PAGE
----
Muramoto & Takahashi (pictured, right) used Japanese music, both traditional, Sōran Bushi (ソーラン節) by Maia Barouh, and hip  hop, Koto by CloZee, to score 72.43 points. The Midnight Blues Pattern, lift and Muramoto’s twizzle were level 4.

The other elements were all level 3.

“We made a big mistake at the beginning, but we are happy how we performed afterward,” Muramoto noted. “You have to keep going. The music keeps going. No one is going to stop you. We had to keep a clear mind and focus on what is coming next. We had good eye contact.”

“It had been nine years since the last time I was at Four Continents,” Takahashi said. “I felt very nostalgic. It’s my first time as an ice dancer, so it’s fresh and new. Nine years ago, I would never have thought of coming back competing as an ice dancer.”

Carreira & Ponomarenko skated to “Batdance” by Prince and earned 69.35 points. The twizzles and rotational lift earned level 4. A year ago, the two-time World Junior medalists moved to Canada to train.

“It was a pretty difficult season for us. We changed coaches and changed our skating techniques so it was a lot of adjustments,” Carreira said. “Most of the time we train in London (Ontario) with Scott (Moir). Maybe once a month we go to Montreal (the main I.AM Training Center). I’d say 75% in London and 25% in Montreal.”

In fourth, fifth and sixth position: Canadians Carolane Soucisse & Shane Firus (SB 69.15) and Marie-Jade Lauriault & Romain Le Gac (68.66) and Americans Emily Bratti & Ian Somerville (67.72). Canadians Haley Sales & Nikolas Wamsteeker were seventh with a (SB 62.95) score.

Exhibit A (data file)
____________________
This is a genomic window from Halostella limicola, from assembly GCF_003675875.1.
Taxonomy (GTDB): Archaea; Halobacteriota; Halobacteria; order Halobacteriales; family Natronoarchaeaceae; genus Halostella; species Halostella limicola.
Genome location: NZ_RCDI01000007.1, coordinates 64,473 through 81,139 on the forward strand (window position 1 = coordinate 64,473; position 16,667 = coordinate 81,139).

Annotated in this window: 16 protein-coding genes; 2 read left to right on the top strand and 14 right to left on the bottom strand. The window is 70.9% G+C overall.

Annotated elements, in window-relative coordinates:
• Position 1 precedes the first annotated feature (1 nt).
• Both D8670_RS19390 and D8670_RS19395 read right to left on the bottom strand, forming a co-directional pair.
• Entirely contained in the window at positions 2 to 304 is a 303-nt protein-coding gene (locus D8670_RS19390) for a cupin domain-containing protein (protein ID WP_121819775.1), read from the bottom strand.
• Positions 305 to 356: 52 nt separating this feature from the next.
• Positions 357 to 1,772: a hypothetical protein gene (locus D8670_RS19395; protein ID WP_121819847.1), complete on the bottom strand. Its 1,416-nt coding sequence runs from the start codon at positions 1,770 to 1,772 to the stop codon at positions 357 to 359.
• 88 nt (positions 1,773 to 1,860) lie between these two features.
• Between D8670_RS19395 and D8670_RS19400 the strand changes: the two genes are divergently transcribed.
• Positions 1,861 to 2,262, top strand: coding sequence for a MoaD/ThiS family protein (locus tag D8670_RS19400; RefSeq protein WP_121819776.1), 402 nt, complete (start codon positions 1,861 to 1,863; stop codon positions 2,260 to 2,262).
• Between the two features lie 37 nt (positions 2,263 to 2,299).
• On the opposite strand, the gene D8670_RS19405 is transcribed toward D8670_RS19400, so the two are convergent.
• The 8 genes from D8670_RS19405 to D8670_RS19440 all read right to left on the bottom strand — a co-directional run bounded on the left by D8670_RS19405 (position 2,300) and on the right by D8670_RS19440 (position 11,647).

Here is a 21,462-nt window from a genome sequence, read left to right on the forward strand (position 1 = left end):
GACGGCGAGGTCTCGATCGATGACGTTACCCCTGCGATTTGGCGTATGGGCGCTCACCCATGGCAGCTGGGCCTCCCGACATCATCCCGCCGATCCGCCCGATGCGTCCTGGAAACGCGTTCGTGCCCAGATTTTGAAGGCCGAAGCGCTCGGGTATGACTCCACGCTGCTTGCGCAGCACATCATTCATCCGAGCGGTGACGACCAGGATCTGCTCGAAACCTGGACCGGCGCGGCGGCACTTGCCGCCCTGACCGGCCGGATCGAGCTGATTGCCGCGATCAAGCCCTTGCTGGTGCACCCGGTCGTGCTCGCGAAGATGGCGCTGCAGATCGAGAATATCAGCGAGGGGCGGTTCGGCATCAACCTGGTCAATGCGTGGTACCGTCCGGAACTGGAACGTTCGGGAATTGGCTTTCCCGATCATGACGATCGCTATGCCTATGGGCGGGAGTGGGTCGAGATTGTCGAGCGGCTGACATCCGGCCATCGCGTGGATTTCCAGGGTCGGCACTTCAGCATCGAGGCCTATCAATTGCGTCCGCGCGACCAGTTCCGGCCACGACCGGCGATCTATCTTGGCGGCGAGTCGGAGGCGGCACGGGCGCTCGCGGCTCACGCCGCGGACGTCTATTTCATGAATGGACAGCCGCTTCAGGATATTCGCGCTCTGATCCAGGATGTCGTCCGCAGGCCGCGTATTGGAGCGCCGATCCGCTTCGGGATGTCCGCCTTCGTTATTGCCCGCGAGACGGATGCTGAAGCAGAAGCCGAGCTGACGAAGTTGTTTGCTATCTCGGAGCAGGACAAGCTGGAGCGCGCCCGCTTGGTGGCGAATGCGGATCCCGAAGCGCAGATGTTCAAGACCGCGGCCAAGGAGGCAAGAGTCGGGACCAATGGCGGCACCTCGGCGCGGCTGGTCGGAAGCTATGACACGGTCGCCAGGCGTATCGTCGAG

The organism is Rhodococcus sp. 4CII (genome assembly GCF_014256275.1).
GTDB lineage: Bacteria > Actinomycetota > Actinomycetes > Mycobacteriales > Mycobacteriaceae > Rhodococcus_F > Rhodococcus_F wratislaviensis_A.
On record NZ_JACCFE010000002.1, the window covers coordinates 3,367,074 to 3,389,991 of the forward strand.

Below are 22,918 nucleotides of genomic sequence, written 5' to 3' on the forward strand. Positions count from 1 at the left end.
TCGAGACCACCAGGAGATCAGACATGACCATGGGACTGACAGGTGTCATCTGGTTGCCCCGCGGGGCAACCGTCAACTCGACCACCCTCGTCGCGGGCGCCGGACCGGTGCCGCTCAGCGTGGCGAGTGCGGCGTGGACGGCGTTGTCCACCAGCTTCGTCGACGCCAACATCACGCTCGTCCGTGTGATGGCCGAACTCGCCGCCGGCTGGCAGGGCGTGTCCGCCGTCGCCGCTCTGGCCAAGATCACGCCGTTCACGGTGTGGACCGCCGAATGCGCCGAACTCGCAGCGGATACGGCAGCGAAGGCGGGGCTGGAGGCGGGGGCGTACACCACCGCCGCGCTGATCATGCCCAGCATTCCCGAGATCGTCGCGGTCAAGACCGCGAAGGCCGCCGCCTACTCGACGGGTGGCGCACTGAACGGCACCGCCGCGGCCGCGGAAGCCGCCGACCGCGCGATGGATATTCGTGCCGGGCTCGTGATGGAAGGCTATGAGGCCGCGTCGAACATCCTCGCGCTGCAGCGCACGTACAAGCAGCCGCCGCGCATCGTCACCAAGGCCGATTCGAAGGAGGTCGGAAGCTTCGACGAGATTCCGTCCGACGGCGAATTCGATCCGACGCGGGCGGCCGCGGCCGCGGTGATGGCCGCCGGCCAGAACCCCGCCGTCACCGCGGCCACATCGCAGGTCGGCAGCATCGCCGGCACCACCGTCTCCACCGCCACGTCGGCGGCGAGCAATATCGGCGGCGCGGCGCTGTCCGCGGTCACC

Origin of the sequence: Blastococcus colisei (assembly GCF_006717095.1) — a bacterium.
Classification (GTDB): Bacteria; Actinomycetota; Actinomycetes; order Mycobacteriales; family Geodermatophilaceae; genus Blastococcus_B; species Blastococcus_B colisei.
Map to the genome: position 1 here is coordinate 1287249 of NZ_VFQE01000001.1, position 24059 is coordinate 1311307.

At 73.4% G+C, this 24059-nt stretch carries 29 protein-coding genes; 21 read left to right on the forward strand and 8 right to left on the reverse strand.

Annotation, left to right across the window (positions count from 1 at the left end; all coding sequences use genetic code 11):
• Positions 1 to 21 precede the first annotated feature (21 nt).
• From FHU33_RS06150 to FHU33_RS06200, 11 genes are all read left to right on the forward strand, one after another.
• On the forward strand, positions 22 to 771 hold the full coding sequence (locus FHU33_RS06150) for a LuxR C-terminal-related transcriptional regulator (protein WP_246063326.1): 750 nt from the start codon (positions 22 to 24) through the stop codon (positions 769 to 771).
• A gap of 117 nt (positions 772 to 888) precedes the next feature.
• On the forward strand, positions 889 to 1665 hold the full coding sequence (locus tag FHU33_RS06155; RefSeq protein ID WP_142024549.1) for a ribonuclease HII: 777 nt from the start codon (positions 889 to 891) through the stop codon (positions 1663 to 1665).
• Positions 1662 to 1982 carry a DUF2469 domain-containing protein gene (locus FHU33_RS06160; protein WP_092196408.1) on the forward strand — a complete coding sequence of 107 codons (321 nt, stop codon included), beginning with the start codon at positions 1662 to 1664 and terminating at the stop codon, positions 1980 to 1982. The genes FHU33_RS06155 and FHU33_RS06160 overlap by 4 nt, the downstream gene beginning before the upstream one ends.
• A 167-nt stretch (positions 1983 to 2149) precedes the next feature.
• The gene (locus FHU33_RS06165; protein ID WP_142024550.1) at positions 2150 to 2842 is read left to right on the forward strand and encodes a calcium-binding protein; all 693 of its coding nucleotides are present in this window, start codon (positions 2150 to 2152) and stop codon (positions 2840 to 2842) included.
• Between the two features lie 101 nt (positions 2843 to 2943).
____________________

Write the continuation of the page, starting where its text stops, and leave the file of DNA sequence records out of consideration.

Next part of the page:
The Free Dance was held the next day. The top three were the same Rhythm Dance winners: Caroline Green & Michael Parsons (SB 200.59), Kana Muramoto & Daisuke Takahashi (181.91) and Christina Carreira & Anthony Ponomarenko (SB 175.67).

The 2021 Lake Placid Ice Dance International gold medalists, Green & Parsons earned a SB 119.97 score for their performance to “Eso Concerto” and “Clouds, The Mind on the (Re)Wind ”by Ezio Bosso. Their innovative hand movements throughout the program highlighted their modern dance interpretation and artistry.

“I think that no other sport has a perfect mix of both artistry and athleticism like ice dance,” Parsons said. “Because of that, there’s a huge opportunity to create art on the ice. It’s not just strength and not just power, but the image you put out there, the concept you create with your partner. This program we put on the ice felt more like art than sport. I think that’s exclusive to ice dance.”

Muramoto & Takahashi chose selections from La Bayadère and earned 109.48 points. The balletic moves and costumes showed off their interpretation of the selection.

Takahashi spoke about next season. “After Worlds we will take time and think what we are going to do. If we continue, it’s a major commitment, and we have to make sure we are on the same page and looking at the same goals. We’ve been like silver collectors all this season, and we have the motivation to have gold. I can’t guarantee anything, but small motivations are kind of developing inside.”